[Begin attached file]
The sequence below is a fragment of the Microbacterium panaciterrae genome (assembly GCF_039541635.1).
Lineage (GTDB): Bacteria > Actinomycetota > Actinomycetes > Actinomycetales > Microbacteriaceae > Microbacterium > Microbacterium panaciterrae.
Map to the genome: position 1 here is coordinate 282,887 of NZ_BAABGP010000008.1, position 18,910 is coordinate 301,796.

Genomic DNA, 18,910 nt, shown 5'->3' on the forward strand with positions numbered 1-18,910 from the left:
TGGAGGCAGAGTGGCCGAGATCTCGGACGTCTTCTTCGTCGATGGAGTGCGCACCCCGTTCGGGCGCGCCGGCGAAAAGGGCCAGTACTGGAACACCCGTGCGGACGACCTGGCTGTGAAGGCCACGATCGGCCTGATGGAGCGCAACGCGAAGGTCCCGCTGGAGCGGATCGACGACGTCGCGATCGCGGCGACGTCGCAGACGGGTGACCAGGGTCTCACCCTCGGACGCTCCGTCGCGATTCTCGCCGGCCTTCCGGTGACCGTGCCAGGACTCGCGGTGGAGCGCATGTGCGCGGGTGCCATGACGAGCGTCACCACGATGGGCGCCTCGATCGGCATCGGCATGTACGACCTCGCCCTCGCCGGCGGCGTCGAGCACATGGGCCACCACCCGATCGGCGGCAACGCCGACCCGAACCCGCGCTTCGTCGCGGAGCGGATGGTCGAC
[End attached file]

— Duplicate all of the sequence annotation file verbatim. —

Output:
The sequence below is a fragment of the Microbacterium panaciterrae genome (assembly GCF_039541635.1).
Lineage (GTDB): Bacteria > Actinomycetota > Actinomycetes > Actinomycetales > Microbacteriaceae > Microbacterium > Microbacterium panaciterrae.
Map to the genome: position 1 here is coordinate 282,887 of NZ_BAABGP010000008.1, position 18,910 is coordinate 301,796.

Genomic DNA, 18,910 nt, shown 5'->3' on the forward strand with positions numbered 1-18,910 from the left:
TGGAGGCAGAGTGGCCGAGATCTCGGACGTCTTCTTCGTCGATGGAGTGCGCACCCCGTTCGGGCGCGCCGGCGAAAAGGGCCAGTACTGGAACACCCGTGCGGACGACCTGGCTGTGAAGGCCACGATCGGCCTGATGGAGCGCAACGCGAAGGTCCCGCTGGAGCGGATCGACGACGTCGCGATCGCGGCGACGTCGCAGACGGGTGACCAGGGTCTCACCCTCGGACGCTCCGTCGCGATTCTCGCCGGCCTTCCGGTGACCGTGCCAGGACTCGCGGTGGAGCGCATGTGCGCGGGTGCCATGACGAGCGTCACCACGATGGGCGCCTCGATCGGCATCGGCATGTACGACCTCGCCCTCGCCGGCGGCGTCGAGCACATGGGCCACCACCCGATCGGCGGCAACGCCGACCCGAACCCGCGCTTCGTCGCGGAGCGGATGGTCGAC